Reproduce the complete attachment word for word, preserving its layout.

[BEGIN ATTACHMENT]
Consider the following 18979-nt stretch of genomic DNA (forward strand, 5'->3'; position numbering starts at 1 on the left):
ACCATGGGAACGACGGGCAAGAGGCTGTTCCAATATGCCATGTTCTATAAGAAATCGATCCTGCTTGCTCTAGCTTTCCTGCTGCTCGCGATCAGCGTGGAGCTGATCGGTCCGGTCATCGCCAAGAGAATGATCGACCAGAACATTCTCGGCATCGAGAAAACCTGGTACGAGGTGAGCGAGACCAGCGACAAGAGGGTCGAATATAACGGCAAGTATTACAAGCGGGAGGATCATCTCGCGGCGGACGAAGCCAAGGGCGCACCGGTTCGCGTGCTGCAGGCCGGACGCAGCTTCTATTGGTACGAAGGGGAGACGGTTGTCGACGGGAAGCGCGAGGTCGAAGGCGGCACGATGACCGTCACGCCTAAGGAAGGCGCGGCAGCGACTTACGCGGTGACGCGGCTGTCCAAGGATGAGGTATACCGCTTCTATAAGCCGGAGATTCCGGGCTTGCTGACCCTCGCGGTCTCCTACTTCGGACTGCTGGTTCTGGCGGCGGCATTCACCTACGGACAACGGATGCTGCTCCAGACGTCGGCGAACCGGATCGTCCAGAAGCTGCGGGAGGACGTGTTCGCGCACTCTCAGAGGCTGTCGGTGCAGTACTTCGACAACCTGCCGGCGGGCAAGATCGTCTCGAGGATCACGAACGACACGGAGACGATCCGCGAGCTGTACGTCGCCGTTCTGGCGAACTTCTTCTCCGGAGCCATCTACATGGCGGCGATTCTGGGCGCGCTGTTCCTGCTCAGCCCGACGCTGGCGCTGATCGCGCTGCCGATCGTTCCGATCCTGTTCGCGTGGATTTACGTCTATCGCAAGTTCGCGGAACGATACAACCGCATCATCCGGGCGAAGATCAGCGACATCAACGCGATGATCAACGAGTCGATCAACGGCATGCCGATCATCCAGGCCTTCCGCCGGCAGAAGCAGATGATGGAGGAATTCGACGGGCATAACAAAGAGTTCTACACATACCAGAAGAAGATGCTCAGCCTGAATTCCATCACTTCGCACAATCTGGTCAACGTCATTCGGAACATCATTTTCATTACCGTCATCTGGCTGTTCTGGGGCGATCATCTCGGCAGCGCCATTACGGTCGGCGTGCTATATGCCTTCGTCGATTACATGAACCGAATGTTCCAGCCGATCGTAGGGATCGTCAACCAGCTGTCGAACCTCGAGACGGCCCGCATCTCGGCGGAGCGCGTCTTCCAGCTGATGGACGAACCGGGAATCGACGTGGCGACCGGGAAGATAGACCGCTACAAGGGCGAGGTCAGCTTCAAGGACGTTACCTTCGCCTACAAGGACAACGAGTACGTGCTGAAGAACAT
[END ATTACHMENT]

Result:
Consider the following 18979-nt stretch of genomic DNA (forward strand, 5'->3'; position numbering starts at 1 on the left):
ACCATGGGAACGACGGGCAAGAGGCTGTTCCAATATGCCATGTTCTATAAGAAATCGATCCTGCTTGCTCTAGCTTTCCTGCTGCTCGCGATCAGCGTGGAGCTGATCGGTCCGGTCATCGCCAAGAGAATGATCGACCAGAACATTCTCGGCATCGAGAAAACCTGGTACGAGGTGAGCGAGACCAGCGACAAGAGGGTCGAATATAACGGCAAGTATTACAAGCGGGAGGATCATCTCGCGGCGGACGAAGCCAAGGGCGCACCGGTTCGCGTGCTGCAGGCCGGACGCAGCTTCTATTGGTACGAAGGGGAGACGGTTGTCGACGGGAAGCGCGAGGTCGAAGGCGGCACGATGACCGTCACGCCTAAGGAAGGCGCGGCAGCGACTTACGCGGTGACGCGGCTGTCCAAGGATGAGGTATACCGCTTCTATAAGCCGGAGATTCCGGGCTTGCTGACCCTCGCGGTCTCCTACTTCGGACTGCTGGTTCTGGCGGCGGCATTCACCTACGGACAACGGATGCTGCTCCAGACGTCGGCGAACCGGATCGTCCAGAAGCTGCGGGAGGACGTGTTCGCGCACTCTCAGAGGCTGTCGGTGCAGTACTTCGACAACCTGCCGGCGGGCAAGATCGTCTCGAGGATCACGAACGACACGGAGACGATCCGCGAGCTGTACGTCGCCGTTCTGGCGAACTTCTTCTCCGGAGCCATCTACATGGCGGCGATTCTGGGCGCGCTGTTCCTGCTCAGCCCGACGCTGGCGCTGATCGCGCTGCCGATCGTTCCGATCCTGTTCGCGTGGATTTACGTCTATCGCAAGTTCGCGGAACGATACAACCGCATCATCCGGGCGAAGATCAGCGACATCAACGCGATGATCAACGAGTCGATCAACGGCATGCCGATCATCCAGGCCTTCCGCCGGCAGAAGCAGATGATGGAGGAATTCGACGGGCATAACAAAGAGTTCTACACATACCAGAAGAAGATGCTCAGCCTGAATTCCATCACTTCGCACAATCTGGTCAACGTCATTCGGAACATCATTTTCATTACCGTCATCTGGCTGTTCTGGGGCGATCATCTCGGCAGCGCCATTACGGTCGGCGTGCTATATGCCTTCGTCGATTACATGAACCGAATGTTCCAGCCGATCGTAGGGATCGTCAACCAGCTGTCGAACCTCGAGACGGCCCGCATCTCGGCGGAGCGCGTCTTCCAGCTGATGGACGAACCGGGAATCGACGTGGCGACCGGGAAGATAGACCGCTACAAGGGCGAGGTCAGCTTCAAGGACGTTACCTTCGCCTACAAGGACAACGAGTACGTGCTGAAGAACAT